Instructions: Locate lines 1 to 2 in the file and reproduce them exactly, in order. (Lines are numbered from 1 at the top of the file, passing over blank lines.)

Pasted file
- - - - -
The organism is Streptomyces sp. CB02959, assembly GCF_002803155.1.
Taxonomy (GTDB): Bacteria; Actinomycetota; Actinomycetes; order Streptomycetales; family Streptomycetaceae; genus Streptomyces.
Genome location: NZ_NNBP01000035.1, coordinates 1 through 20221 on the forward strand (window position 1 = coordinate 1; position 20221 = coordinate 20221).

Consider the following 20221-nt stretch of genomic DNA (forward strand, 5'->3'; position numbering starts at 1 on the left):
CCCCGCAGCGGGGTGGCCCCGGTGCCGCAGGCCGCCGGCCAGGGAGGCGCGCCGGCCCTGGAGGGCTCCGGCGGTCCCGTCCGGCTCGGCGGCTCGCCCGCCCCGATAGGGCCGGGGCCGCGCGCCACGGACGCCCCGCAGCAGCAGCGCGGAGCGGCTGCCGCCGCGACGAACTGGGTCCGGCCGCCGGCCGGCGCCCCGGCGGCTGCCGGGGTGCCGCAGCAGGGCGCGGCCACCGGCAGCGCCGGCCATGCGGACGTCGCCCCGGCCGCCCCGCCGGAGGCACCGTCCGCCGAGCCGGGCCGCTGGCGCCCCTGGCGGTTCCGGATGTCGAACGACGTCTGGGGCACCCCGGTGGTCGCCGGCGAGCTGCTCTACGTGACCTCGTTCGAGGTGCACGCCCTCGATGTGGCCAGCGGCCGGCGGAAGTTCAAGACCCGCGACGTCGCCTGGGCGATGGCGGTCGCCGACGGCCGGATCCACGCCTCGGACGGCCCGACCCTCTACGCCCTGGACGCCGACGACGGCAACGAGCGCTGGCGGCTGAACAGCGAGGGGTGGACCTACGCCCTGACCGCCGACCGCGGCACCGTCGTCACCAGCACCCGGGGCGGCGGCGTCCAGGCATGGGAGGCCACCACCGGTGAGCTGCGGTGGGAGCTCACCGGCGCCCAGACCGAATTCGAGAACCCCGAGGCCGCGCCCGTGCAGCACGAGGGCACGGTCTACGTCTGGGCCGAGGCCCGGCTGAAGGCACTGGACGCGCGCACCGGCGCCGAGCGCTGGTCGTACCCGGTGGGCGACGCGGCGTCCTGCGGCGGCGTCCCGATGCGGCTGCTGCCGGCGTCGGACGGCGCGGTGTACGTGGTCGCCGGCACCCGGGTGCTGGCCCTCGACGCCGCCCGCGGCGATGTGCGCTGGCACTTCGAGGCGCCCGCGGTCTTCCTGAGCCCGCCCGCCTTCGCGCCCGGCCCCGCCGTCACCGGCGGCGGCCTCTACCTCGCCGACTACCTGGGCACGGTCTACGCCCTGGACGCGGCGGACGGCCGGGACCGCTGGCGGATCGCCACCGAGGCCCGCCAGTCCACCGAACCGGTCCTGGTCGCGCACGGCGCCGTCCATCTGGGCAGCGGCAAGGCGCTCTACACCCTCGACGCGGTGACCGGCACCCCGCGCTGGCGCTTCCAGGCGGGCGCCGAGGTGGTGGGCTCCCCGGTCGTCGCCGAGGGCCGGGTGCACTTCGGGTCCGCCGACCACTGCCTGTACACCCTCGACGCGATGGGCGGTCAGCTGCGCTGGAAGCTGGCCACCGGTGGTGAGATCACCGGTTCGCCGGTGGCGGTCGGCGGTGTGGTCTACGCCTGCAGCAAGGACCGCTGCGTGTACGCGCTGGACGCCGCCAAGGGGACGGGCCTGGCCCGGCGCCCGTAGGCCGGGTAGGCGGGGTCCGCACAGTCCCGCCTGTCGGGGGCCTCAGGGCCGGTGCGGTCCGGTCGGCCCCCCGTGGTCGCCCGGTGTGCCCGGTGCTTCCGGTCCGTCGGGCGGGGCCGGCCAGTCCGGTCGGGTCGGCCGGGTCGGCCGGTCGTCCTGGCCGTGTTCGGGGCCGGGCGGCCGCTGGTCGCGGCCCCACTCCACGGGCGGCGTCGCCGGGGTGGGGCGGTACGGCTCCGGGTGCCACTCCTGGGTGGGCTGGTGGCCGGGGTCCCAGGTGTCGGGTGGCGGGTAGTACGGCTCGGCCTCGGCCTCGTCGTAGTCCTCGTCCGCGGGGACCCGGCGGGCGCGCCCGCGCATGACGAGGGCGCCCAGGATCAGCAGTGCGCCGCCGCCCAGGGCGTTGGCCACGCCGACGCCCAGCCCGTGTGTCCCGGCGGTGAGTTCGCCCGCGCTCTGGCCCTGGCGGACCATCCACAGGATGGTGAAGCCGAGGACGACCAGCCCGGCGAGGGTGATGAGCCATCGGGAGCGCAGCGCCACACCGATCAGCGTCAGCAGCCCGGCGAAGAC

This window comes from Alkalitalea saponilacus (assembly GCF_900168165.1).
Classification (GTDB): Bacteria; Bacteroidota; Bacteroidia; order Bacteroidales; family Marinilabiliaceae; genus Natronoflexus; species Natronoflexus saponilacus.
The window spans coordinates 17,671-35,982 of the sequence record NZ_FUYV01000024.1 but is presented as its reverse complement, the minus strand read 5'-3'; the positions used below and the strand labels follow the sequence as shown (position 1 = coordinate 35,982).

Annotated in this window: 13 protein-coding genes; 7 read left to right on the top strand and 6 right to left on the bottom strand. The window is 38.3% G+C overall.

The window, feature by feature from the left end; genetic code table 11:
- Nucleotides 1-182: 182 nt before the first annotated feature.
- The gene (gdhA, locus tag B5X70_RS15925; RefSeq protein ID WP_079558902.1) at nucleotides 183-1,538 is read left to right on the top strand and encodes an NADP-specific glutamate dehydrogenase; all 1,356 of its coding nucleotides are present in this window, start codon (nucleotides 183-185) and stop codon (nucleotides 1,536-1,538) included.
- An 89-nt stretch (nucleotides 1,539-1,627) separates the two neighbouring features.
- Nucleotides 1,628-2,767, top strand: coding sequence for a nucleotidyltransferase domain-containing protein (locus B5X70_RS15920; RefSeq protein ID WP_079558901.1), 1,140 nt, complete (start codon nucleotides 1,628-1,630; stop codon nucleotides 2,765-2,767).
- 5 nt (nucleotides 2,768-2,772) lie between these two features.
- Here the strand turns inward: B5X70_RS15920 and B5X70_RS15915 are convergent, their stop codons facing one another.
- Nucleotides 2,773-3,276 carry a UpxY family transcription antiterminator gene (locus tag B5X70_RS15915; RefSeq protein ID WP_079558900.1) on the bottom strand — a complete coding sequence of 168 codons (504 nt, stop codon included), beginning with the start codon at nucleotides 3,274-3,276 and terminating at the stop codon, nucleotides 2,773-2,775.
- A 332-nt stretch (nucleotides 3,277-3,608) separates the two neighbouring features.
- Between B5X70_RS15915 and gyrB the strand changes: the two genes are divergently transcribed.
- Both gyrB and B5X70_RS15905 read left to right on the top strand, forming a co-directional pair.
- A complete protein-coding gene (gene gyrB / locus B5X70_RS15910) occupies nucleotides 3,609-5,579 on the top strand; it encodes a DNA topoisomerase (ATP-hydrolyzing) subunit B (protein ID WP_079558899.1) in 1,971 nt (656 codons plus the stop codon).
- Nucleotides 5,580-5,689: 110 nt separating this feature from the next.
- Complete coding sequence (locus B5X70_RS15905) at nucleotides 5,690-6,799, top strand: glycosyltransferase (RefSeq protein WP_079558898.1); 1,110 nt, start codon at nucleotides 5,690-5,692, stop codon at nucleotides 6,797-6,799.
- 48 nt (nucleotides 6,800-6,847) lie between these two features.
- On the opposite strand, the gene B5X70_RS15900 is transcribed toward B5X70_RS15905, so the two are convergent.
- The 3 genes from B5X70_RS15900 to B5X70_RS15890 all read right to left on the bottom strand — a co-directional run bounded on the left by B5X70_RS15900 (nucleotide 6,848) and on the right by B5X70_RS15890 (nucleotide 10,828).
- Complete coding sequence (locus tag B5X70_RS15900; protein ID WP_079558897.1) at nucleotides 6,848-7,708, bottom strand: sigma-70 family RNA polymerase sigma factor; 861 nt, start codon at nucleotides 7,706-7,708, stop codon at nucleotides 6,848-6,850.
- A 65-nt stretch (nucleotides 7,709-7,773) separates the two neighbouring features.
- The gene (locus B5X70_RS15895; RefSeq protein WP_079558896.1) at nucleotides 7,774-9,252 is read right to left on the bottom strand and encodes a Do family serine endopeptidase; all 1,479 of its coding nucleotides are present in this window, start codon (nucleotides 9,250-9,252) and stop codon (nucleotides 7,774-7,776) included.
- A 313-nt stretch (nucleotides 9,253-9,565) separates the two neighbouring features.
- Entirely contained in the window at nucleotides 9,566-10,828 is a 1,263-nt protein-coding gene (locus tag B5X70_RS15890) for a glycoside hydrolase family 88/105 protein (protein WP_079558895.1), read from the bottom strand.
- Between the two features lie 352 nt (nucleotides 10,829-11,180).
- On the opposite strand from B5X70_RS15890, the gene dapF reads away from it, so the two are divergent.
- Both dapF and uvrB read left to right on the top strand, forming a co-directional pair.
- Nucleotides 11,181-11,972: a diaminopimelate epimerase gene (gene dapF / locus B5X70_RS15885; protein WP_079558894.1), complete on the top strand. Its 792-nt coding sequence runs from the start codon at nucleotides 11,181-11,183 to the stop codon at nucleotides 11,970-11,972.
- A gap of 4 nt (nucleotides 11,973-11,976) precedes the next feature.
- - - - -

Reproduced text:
The organism is Streptomyces sp. CB02959, assembly GCF_002803155.1.
Taxonomy (GTDB): Bacteria; Actinomycetota; Actinomycetes; order Streptomycetales; family Streptomycetaceae; genus Streptomyces.